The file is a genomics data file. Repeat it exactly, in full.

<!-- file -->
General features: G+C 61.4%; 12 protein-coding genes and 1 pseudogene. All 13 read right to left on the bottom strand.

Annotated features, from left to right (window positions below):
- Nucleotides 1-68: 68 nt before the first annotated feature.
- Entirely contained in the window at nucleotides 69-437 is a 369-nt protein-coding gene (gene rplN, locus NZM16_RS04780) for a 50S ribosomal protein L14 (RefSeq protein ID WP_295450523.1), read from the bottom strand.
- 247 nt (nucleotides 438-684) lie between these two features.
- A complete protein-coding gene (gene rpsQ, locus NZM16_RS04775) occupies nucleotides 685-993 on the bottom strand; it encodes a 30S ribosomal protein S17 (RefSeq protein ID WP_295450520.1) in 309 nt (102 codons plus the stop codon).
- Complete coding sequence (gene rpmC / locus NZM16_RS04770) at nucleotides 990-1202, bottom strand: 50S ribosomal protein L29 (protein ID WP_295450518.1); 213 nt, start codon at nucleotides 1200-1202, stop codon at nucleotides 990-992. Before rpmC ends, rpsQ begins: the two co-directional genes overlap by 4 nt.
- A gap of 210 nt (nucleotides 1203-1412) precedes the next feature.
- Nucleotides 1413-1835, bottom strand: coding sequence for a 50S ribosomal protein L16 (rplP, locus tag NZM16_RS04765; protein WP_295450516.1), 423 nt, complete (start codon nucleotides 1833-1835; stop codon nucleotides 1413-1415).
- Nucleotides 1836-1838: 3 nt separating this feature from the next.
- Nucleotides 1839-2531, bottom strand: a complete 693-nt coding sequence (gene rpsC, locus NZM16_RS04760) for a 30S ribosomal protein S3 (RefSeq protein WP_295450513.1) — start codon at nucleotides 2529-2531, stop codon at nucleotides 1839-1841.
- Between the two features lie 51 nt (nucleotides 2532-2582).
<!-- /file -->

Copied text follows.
General features: G+C 61.4%; 12 protein-coding genes and 1 pseudogene. All 13 read right to left on the bottom strand.

Annotated features, from left to right (window positions below):
- Nucleotides 1-68: 68 nt before the first annotated feature.
- Entirely contained in the window at nucleotides 69-437 is a 369-nt protein-coding gene (gene rplN, locus NZM16_RS04780) for a 50S ribosomal protein L14 (RefSeq protein ID WP_295450523.1), read from the bottom strand.
- 247 nt (nucleotides 438-684) lie between these two features.
- A complete protein-coding gene (gene rpsQ, locus NZM16_RS04775) occupies nucleotides 685-993 on the bottom strand; it encodes a 30S ribosomal protein S17 (RefSeq protein ID WP_295450520.1) in 309 nt (102 codons plus the stop codon).
- Complete coding sequence (gene rpmC / locus NZM16_RS04770) at nucleotides 990-1202, bottom strand: 50S ribosomal protein L29 (protein ID WP_295450518.1); 213 nt, start codon at nucleotides 1200-1202, stop codon at nucleotides 990-992. Before rpmC ends, rpsQ begins: the two co-directional genes overlap by 4 nt.
- A gap of 210 nt (nucleotides 1203-1412) precedes the next feature.
- Nucleotides 1413-1835, bottom strand: coding sequence for a 50S ribosomal protein L16 (rplP, locus tag NZM16_RS04765; protein WP_295450516.1), 423 nt, complete (start codon nucleotides 1833-1835; stop codon nucleotides 1413-1415).
- Nucleotides 1836-1838: 3 nt separating this feature from the next.
- Nucleotides 1839-2531, bottom strand: a complete 693-nt coding sequence (gene rpsC, locus NZM16_RS04760) for a 30S ribosomal protein S3 (RefSeq protein WP_295450513.1) — start codon at nucleotides 2529-2531, stop codon at nucleotides 1839-1841.
- Between the two features lie 51 nt (nucleotides 2532-2582).